We want to make sure we reflect on our 20s as the time of our lives. But by traveling, partying and enjoying our youth, are we sacrificing the best years to climb the career ladder?

Or by spending our 20s in education and the workforce, to guarantee ourselves a successful career, are we sacrificing the best years of seeing the world, learning and broadening our horizons?

We're also trying to decide if it's best to be single through this transition, or whether now is a good time to start thinking about putting ourselves out there and looking for a possible relationship.

After all, it would be nice to have someone else to talk to about these things.

But if we're in a relationship, we can't help but think there are things we'd rather or should be doing alone, without having to consider another person.

No regrets and all that.

We're starting to realize just how hard it is to be financially independent.

Maybe we have loans to pay or bills coming in we're now solely responsible for, because it's starting to become less acceptable to ask the parents for a dig out each time.

We're finding novelty in going for coffee dates and shopping for pant suits because it feels like a pretense, like we're not really a part of this phenomenon they call “adulthood.”

We're at that awkward stage where half of our friends are settling down, getting engaged and starting families, while the other half are stumbling out of nightclubs, inebriated at ungodly hours of the morning.

We don't really belong to either category because while we're trying to evade unnecessary responsibilities, we'd like to think we're a bit more advanced than we were at 18.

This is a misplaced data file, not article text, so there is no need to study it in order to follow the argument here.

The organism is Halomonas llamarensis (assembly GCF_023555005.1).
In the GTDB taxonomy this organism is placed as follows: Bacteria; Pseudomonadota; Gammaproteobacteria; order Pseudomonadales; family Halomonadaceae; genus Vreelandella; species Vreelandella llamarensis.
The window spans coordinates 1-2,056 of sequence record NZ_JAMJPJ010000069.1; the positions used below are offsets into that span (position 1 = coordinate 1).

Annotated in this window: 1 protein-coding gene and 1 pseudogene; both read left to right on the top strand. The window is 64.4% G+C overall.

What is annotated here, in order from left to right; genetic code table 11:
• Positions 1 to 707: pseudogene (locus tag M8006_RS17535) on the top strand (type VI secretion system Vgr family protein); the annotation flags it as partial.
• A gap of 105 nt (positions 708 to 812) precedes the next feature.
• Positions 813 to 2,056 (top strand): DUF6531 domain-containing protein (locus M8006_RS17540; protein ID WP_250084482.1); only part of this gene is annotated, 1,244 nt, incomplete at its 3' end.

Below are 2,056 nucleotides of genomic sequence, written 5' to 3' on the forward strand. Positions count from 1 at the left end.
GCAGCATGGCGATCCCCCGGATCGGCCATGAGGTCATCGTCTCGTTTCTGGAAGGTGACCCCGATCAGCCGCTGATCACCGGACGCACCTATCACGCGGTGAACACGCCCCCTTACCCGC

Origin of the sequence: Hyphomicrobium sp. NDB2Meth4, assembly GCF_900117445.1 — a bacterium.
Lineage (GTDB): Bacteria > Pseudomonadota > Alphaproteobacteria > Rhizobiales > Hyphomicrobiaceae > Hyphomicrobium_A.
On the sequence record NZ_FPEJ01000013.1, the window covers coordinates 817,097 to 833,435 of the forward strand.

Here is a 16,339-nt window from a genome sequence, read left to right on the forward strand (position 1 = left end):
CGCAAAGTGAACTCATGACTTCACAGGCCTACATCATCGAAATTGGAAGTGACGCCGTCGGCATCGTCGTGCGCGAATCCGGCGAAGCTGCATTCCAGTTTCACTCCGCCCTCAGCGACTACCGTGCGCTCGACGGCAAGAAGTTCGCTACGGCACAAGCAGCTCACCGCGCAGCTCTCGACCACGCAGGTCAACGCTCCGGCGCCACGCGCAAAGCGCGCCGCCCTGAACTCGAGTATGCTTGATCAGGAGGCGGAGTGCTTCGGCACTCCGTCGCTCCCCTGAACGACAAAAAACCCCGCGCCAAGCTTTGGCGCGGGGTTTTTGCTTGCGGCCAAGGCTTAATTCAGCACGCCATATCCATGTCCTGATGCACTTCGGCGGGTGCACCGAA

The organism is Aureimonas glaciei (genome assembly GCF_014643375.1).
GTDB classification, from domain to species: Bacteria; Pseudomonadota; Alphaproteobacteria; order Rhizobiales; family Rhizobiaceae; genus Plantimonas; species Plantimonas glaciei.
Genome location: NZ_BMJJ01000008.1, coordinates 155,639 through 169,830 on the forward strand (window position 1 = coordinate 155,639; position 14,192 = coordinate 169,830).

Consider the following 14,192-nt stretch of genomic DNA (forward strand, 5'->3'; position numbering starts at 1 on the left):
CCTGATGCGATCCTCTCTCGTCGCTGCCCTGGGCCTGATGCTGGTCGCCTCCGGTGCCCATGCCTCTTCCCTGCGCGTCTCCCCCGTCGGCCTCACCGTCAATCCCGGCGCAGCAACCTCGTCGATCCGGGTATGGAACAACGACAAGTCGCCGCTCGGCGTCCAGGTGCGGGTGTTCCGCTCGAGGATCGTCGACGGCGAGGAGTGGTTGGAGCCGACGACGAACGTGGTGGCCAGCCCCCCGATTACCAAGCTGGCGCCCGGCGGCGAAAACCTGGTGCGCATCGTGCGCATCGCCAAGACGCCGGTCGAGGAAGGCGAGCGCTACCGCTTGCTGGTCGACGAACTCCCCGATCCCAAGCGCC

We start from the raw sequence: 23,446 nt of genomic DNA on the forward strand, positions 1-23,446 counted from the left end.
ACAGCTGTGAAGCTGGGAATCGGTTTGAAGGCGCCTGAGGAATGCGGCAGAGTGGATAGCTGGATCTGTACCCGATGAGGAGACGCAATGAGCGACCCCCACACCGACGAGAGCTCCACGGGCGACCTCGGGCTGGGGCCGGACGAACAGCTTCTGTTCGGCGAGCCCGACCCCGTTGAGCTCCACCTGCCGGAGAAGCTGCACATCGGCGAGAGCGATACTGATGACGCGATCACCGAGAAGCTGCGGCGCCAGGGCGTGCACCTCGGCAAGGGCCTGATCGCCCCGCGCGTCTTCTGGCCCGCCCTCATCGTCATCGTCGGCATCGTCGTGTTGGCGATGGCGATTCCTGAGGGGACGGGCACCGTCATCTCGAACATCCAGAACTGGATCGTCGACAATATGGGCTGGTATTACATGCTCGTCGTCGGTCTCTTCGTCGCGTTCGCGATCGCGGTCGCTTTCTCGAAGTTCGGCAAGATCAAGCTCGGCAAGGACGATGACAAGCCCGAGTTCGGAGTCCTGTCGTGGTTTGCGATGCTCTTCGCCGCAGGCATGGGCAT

Where we are never seems good enough.

We're never happy to just be. We're constantly thinking of the next place we can go and the next stage in our lives.

The endless possibilities of the future are overwhelming, rather than settling. The countless opportunities gifted to us make us dizzy when it comes to making a decision.

We're still finding out our likes and dislikes, and discovering new interests every day.

We're starting to prioritize what's important to us. But we haven't gotten it right just yet.

This is the early 20s life crisis, and I think it affects the majority of us Millennials.

Maybe we'll never get there, wherever “there” is. But life's not about getting there.

It's about what you do, what you see, what you learn and who you meet along the way.

Remember that, and we might just emerge from this crisis as a happier, well-rounded, successful, educated and empathetic generation, who will look back on their 20s as the time of our lives.

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Leanne Quinn

Contributor

Leanne is a contributing writer based in Limerick, Ireland. She is currently studying Psychology at the University of Limerick. Leanne loves to write and aspires to be a novelist in the years to come. You can follow her work on Twitter @LeanneC ...
Leanne is a contributing writer based in Limerick, Ireland. She is currently studying Psychology at the University of Limerick. Leanne loves to write and aspires to be a novelist in the years to come. You can follow her work on Twitter @LeanneC ...